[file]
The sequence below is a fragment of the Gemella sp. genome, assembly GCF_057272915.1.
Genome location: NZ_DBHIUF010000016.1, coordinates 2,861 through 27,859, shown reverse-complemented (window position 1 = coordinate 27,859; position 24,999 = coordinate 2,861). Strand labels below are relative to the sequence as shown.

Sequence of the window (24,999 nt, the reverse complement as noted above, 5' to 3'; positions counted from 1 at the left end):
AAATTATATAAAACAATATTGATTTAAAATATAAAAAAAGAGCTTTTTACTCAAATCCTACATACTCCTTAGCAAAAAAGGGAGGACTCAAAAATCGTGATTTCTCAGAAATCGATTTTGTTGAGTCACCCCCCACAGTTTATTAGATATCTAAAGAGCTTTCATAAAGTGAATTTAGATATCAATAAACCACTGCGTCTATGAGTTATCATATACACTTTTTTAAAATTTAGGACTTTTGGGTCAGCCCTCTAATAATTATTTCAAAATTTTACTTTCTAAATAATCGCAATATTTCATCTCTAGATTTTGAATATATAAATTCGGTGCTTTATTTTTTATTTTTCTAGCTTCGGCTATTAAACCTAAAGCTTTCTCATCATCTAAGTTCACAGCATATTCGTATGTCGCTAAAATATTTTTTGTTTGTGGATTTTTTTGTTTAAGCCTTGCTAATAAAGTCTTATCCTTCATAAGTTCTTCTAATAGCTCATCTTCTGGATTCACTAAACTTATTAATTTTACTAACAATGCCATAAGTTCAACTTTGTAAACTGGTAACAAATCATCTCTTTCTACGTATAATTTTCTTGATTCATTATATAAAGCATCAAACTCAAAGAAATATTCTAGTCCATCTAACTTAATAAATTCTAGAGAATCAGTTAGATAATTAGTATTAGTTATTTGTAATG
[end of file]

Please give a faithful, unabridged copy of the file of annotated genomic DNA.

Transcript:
The sequence below is a fragment of the Gemella sp. genome, assembly GCF_057272915.1.
Genome location: NZ_DBHIUF010000016.1, coordinates 2,861 through 27,859, shown reverse-complemented (window position 1 = coordinate 27,859; position 24,999 = coordinate 2,861). Strand labels below are relative to the sequence as shown.

Sequence of the window (24,999 nt, the reverse complement as noted above, 5' to 3'; positions counted from 1 at the left end):
AAATTATATAAAACAATATTGATTTAAAATATAAAAAAAGAGCTTTTTACTCAAATCCTACATACTCCTTAGCAAAAAAGGGAGGACTCAAAAATCGTGATTTCTCAGAAATCGATTTTGTTGAGTCACCCCCCACAGTTTATTAGATATCTAAAGAGCTTTCATAAAGTGAATTTAGATATCAATAAACCACTGCGTCTATGAGTTATCATATACACTTTTTTAAAATTTAGGACTTTTGGGTCAGCCCTCTAATAATTATTTCAAAATTTTACTTTCTAAATAATCGCAATATTTCATCTCTAGATTTTGAATATATAAATTCGGTGCTTTATTTTTTATTTTTCTAGCTTCGGCTATTAAACCTAAAGCTTTCTCATCATCTAAGTTCACAGCATATTCGTATGTCGCTAAAATATTTTTTGTTTGTGGATTTTTTTGTTTAAGCCTTGCTAATAAAGTCTTATCCTTCATAAGTTCTTCTAATAGCTCATCTTCTGGATTCACTAAACTTATTAATTTTACTAACAATGCCATAAGTTCAACTTTGTAAACTGGTAACAAATCATCTCTTTCTACGTATAATTTTCTTGATTCATTATATAAAGCATCAAACTCAAAGAAATATTCTAGTCCATCTAACTTAATAAATTCTAGAGAATCAGTTAGATAATTAGTATTAGTTATTTGTAATG